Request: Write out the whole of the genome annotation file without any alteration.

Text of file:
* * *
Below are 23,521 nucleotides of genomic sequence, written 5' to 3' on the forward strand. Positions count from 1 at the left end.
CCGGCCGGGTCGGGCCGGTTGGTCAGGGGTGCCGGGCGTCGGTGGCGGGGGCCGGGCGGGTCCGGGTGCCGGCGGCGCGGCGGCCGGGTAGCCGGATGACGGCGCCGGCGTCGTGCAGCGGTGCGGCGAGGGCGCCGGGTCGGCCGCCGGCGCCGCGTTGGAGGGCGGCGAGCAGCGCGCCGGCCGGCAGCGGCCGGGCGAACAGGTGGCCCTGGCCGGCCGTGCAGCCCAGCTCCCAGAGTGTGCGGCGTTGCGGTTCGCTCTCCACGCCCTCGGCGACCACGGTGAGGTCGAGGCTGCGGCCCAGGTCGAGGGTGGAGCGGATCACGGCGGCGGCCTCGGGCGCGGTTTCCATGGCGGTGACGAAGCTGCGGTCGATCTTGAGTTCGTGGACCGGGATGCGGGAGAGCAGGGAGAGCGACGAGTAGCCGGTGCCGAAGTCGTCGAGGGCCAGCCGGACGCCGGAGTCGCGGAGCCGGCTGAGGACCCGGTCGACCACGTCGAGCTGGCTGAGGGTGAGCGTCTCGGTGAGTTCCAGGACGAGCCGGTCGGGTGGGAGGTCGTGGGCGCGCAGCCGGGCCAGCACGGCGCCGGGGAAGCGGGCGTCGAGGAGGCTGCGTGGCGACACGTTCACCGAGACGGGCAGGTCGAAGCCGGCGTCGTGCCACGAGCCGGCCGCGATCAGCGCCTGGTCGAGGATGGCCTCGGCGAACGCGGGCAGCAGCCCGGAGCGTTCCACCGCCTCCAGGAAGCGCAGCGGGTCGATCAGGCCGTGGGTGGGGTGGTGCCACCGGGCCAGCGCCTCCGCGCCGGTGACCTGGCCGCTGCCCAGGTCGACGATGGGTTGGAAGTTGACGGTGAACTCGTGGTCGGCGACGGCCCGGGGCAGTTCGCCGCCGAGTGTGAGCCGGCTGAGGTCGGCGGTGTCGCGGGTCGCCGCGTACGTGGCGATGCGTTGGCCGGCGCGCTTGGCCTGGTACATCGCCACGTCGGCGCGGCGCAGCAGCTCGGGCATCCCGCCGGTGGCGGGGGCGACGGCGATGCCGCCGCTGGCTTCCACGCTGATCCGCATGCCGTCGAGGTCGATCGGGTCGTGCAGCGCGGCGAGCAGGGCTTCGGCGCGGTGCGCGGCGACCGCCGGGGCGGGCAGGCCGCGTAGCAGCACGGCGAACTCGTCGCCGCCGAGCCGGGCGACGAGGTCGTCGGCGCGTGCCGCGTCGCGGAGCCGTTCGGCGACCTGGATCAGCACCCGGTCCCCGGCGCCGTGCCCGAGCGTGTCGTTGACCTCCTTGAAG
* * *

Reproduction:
Below are 23,521 nucleotides of genomic sequence, written 5' to 3' on the forward strand. Positions count from 1 at the left end.
CCGGCCGGGTCGGGCCGGTTGGTCAGGGGTGCCGGGCGTCGGTGGCGGGGGCCGGGCGGGTCCGGGTGCCGGCGGCGCGGCGGCCGGGTAGCCGGATGACGGCGCCGGCGTCGTGCAGCGGTGCGGCGAGGGCGCCGGGTCGGCCGCCGGCGCCGCGTTGGAGGGCGGCGAGCAGCGCGCCGGCCGGCAGCGGCCGGGCGAACAGGTGGCCCTGGCCGGCCGTGCAGCCCAGCTCCCAGAGTGTGCGGCGTTGCGGTTCGCTCTCCACGCCCTCGGCGACCACGGTGAGGTCGAGGCTGCGGCCCAGGTCGAGGGTGGAGCGGATCACGGCGGCGGCCTCGGGCGCGGTTTCCATGGCGGTGACGAAGCTGCGGTCGATCTTGAGTTCGTGGACCGGGATGCGGGAGAGCAGGGAGAGCGACGAGTAGCCGGTGCCGAAGTCGTCGAGGGCCAGCCGGACGCCGGAGTCGCGGAGCCGGCTGAGGACCCGGTCGACCACGTCGAGCTGGCTGAGGGTGAGCGTCTCGGTGAGTTCCAGGACGAGCCGGTCGGGTGGGAGGTCGTGGGCGCGCAGCCGGGCCAGCACGGCGCCGGGGAAGCGGGCGTCGAGGAGGCTGCGTGGCGACACGTTCACCGAGACGGGCAGGTCGAAGCCGGCGTCGTGCCACGAGCCGGCCGCGATCAGCGCCTGGTCGAGGATGGCCTCGGCGAACGCGGGCAGCAGCCCGGAGCGTTCCACCGCCTCCAGGAAGCGCAGCGGGTCGATCAGGCCGTGGGTGGGGTGGTGCCACCGGGCCAGCGCCTCCGCGCCGGTGACCTGGCCGCTGCCCAGGTCGACGATGGGTTGGAAGTTGACGGTGAACTCGTGGTCGGCGACGGCCCGGGGCAGTTCGCCGCCGAGTGTGAGCCGGCTGAGGTCGGCGGTGTCGCGGGTCGCCGCGTACGTGGCGATGCGTTGGCCGGCGCGCTTGGCCTGGTACATCGCCACGTCGGCGCGGCGCAGCAGCTCGGGCATCCCGCCGGTGGCGGGGGCGACGGCGATGCCGCCGCTGGCTTCCACGCTGATCCGCATGCCGTCGAGGTCGATCGGGTCGTGCAGCGCGGCGAGCAGGGCTTCGGCGCGGTGCGCGGCGACCGCCGGGGCGGGCAGGCCGCGTAGCAGCACGGCGAACTCGTCGCCGCCGAGCCGGGCGACGAGGTCGTCGGCGCGTGCCGCGTCGCGGAGCCGTTCGGCGACCTGGATCAGCACCCGGTCCCCGGCGCCGTGCCCGAGCGTGTCGTTGACCTCCTTGAAG